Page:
Monday, 28 March 2016

THE HATEFUL EIGHT: Minnie's is the Warmest Place to Hide

Not only is it a considerably more satisfying Western than Django Unchained, The Hateful Eight is undeniable top-tier Tarantino, right up there with the Kill Bill movies and Inglourious Basterds*. I don't dislike Django, but for my tastes the odds are heavily stacked in The Hateful Eight's favour. I'm a sucker for tense, confined chamber pieces with strong ensemble casts, but my real bias towards QT's latest is that I'm an inveterate fan of John Carpenter's The Thing.

Going in, I was fully aware that Tarantino had infused his new film with the spirit of the sci-fi horror classic. He's gone on record as saying “The Thing is the one movie that is the most influential on this movie". I was expecting the obvious superficial connections: Kurt Russell in a lead role; an Ennio Morricone score; an almost entirely male ensemble trapped in a confined space during a blizzard. What I wasn't prepared for is the revelation that The Hateful Eight hews so closely and faithfully to Carpenter's film, that for all intents and purposes it has to be considered a spiritual remake. I say "spiritual" because of course there's no DNA assimilating alien monster here. However, make no mistake, in every other sense this is a far more effective remake of the 1982 film than the dismal prequel that came out five years ago.

"Somebody in this camp ain't what he appears to be"
- Kurt Russell, The Thing

"One of them fellas is not what he says he is"
- Kurt Russell, The Hateful Eight

Those echoing lines, deliberately calculated to jog the viewer's memory, are just the tip of the iceberg. For starters, passages are lifted wholesale from Morricone's score for The Thing, most noticeably "Despair" (as well as some unused material that can be found on The Thing's OST). Entire scenes and sequences from the '82 film are blatantly referenced, if not straight up copied. The blood testing sequence is reinterpreted as a scene in which Samuel Jackson's Major Marquis Warren holds the surviving lodgers of Minnie's Haberdashery at gunpoint. Also faithfully recreated are the tense exchanges between characters, as they test the true nature of each other's identities and attempt to form fragile alliances. Several instances of characters struggling off into the blizzard, their isolation from the group making them instant red herrings, are also the most obvious visual references. The final exchange, in the aftermath of the violence, between an exhausted MacReady and Childs is also cribbed. It's all there.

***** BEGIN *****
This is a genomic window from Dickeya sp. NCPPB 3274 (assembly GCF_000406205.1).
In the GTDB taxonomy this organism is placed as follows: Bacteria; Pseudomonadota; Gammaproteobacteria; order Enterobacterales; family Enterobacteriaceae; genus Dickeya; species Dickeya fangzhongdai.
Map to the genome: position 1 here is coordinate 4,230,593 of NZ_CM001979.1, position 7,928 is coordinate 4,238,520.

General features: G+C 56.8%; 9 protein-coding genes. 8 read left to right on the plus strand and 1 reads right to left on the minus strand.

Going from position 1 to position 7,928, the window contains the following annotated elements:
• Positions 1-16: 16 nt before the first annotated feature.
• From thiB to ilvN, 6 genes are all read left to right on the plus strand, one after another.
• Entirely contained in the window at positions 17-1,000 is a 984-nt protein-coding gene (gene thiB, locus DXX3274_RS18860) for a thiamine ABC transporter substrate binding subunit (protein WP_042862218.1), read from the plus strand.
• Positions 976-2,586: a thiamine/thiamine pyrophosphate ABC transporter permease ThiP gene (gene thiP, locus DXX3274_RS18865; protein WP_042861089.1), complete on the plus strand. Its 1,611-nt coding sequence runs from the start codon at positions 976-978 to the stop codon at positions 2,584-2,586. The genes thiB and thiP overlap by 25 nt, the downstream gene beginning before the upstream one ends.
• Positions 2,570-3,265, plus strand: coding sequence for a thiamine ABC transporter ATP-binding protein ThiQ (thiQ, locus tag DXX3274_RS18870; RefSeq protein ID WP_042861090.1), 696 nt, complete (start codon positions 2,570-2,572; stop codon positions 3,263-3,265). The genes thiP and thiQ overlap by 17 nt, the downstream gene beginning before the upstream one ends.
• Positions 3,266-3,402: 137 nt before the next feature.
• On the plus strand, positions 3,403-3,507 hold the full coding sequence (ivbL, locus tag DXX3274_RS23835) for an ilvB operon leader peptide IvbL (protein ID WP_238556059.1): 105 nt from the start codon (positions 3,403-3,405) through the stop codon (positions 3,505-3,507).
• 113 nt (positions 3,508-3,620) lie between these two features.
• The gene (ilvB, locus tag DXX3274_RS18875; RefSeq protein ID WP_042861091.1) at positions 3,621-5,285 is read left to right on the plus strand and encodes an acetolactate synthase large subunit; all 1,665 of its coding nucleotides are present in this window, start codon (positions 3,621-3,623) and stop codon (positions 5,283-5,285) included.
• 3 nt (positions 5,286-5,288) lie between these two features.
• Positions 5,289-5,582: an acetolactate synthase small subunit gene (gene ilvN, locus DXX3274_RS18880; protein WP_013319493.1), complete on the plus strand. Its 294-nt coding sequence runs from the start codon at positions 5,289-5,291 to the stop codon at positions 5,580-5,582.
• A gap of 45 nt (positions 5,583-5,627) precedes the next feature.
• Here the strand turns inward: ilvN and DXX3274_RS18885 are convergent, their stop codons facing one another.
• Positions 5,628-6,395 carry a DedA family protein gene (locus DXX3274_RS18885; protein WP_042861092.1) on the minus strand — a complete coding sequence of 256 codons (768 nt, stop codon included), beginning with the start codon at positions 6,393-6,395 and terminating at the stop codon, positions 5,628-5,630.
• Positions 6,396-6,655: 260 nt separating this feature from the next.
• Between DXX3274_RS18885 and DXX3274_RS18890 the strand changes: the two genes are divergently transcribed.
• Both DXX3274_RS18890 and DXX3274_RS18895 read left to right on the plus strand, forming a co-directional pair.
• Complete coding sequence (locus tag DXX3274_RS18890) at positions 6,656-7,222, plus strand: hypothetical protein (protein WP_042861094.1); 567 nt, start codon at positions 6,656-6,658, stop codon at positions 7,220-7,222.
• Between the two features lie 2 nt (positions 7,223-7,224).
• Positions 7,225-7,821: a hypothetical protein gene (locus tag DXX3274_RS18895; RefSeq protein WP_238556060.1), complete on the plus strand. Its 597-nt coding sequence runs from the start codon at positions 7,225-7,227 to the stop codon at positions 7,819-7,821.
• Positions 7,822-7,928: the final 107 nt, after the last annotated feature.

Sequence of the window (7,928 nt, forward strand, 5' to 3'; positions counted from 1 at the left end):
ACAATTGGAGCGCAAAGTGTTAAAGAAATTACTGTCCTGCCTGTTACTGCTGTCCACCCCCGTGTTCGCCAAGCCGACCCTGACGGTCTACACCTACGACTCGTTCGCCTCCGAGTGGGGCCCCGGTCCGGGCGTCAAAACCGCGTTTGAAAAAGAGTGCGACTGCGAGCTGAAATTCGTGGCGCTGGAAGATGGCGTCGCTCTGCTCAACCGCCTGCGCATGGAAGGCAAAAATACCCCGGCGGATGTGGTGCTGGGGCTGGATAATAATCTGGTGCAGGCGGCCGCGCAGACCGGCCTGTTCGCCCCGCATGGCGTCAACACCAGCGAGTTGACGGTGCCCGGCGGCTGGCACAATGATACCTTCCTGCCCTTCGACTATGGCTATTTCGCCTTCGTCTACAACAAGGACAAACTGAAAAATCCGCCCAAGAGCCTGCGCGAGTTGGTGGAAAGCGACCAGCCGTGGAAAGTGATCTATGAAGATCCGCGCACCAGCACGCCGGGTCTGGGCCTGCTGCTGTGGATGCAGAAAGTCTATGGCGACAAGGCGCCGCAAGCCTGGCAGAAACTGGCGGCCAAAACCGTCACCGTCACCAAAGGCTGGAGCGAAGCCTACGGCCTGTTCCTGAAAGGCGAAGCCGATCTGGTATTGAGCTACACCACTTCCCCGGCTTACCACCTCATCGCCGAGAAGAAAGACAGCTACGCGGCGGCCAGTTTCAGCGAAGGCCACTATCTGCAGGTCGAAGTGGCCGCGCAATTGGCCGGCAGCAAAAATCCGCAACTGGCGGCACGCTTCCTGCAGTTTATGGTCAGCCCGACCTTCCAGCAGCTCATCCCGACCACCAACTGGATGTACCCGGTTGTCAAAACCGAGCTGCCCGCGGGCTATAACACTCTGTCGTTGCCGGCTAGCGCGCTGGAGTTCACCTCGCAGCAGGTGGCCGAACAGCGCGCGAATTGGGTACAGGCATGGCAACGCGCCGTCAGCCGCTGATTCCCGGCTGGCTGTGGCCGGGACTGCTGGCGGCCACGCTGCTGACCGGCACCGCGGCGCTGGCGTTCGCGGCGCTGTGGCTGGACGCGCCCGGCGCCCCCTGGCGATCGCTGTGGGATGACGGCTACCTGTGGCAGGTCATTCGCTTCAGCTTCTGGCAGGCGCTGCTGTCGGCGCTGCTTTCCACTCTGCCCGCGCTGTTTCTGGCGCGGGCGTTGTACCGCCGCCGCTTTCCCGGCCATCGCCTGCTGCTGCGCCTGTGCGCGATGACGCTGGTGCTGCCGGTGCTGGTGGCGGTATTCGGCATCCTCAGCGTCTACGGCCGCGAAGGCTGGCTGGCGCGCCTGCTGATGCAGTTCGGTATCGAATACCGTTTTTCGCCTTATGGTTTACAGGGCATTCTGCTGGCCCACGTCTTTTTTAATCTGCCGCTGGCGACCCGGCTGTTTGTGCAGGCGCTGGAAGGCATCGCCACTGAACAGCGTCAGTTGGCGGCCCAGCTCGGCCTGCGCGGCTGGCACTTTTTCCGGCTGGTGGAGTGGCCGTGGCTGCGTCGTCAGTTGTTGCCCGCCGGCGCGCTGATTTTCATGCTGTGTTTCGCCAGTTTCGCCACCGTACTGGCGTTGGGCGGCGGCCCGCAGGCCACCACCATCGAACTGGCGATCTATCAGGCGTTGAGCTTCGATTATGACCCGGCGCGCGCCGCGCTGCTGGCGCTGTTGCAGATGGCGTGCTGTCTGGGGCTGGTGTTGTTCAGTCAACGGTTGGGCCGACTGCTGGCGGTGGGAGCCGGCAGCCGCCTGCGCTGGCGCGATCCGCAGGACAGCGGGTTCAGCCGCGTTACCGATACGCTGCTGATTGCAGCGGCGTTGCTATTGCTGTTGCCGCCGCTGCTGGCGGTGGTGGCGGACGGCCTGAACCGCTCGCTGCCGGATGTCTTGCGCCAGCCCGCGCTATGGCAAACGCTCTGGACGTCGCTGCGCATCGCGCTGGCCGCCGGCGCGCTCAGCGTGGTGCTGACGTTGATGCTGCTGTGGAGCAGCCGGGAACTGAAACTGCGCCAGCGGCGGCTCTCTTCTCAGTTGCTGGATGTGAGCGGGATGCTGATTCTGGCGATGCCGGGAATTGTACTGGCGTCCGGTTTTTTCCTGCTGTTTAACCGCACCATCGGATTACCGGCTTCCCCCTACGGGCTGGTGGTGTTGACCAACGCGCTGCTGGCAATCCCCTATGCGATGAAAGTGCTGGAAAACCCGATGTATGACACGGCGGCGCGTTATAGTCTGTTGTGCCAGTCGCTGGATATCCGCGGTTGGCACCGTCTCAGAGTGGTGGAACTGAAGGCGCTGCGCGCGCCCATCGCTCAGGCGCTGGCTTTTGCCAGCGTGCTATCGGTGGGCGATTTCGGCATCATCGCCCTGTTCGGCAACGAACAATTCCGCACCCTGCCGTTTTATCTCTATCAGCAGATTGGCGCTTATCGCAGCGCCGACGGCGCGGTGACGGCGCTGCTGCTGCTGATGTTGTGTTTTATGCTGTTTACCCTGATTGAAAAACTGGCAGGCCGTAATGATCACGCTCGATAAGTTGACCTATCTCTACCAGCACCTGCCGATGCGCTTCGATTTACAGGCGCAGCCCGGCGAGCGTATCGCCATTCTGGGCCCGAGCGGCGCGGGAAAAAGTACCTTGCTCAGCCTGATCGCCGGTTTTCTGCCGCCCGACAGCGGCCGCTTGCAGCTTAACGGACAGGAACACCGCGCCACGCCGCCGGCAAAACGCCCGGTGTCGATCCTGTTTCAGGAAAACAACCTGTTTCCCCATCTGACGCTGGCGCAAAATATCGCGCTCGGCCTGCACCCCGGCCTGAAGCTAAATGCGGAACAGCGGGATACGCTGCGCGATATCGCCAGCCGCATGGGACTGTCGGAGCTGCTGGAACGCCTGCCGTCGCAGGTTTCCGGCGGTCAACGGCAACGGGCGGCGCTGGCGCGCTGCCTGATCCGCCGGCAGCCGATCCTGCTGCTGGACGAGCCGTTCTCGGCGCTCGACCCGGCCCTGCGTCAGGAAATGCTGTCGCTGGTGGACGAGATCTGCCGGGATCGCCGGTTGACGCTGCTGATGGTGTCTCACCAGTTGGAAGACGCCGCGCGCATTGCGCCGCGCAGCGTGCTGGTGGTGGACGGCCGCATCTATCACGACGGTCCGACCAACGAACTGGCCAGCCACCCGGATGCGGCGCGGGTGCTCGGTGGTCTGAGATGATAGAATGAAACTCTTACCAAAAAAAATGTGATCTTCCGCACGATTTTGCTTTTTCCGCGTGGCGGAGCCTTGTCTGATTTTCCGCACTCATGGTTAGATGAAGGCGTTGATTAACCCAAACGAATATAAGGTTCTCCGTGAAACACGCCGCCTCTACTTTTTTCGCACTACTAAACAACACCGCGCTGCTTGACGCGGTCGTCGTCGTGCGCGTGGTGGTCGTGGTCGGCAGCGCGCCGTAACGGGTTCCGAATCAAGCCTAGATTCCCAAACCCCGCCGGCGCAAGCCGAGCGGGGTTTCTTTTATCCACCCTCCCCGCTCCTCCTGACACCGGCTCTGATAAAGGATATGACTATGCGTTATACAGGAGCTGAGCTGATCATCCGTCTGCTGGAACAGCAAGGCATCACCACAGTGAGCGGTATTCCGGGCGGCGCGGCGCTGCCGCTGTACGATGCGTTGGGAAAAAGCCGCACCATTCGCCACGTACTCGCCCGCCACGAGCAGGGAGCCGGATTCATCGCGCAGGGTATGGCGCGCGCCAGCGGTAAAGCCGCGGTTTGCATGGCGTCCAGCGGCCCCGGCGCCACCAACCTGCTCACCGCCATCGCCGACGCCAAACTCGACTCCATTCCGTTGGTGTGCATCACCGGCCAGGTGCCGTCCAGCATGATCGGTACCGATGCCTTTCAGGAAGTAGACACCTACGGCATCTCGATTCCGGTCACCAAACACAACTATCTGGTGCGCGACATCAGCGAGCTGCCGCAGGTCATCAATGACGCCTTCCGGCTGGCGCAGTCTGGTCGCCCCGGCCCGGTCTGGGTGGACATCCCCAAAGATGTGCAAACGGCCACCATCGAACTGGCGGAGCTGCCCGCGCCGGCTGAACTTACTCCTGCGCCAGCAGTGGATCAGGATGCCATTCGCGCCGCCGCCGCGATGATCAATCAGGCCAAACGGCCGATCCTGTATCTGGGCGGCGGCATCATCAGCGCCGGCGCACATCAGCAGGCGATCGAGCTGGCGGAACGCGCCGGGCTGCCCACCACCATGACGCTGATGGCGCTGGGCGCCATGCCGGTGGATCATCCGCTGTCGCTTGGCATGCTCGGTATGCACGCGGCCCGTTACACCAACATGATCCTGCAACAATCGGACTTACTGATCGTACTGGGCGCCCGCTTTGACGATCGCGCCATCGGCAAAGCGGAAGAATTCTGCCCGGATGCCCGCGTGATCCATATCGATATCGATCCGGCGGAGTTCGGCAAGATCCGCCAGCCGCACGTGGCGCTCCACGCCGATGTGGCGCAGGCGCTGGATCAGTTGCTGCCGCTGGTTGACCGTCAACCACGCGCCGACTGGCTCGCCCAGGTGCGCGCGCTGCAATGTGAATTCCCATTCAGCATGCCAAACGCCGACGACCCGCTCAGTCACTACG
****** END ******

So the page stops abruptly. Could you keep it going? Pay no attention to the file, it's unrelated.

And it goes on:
Just to leave you in absolutely no doubt that what you're watching is actually nihilistic horror in the guise of a Western, Tarantino throws in a cue from Last House on the Left - David Hess' "Now You're All Alone". Further confirmation of that comes in the form of exploding heads, vomited innards and splattering squibs. This is far and away Tarantino's goriest film since Kill Bill.

Watching The Hateful Eight was a blast for me. On top of the usual qualities that you expect from one of Tarantino's best - great dialogue, characters, score, visuals and action - this was the closest I've ever gotten to reliving the thrill of seeing Carpenter's masterpiece for the first time thirty-four years ago. Countless filmmakers have tried to emulate The Thing by one-upping Rob Bottin's fx (a lost cause from the get go), but Tarantino wisely approaches the material from the human angle, which is plenty alienating enough. As with The Thing, the result is riveting - a tangled web of paranoia, hidden identities and shifting allegiances that keeps you guessing until the final scene.

I couldn't be happier with the new breed of high quality, ultra violent Western that we're seeing (and I'm including the lesser, but still very enjoyable The Revenant). It's like an exploitation fan's dream come true to have a pair of Kurt Russell starring oaters that are as indebted to Deodato and Carpenter as they are to Corbucci, Peckinpah and Leone. Next up, following his strongest film to date (The Sacrament), I have high hopes for Ti West's In a Valley of Violence.

*I'm aware that this is a very subjective statement, and I admit that my appreciation of Tarantino's movies is largely driven by my preference for certain genres over others. Reservoir Dogs and Pulp Fiction are objectively better movies than Death Proof any day of the week, but I'm more likely to want to revisit a violent horror/exploitation hybrid (starring Kurt Russell) than a straight up crime film.

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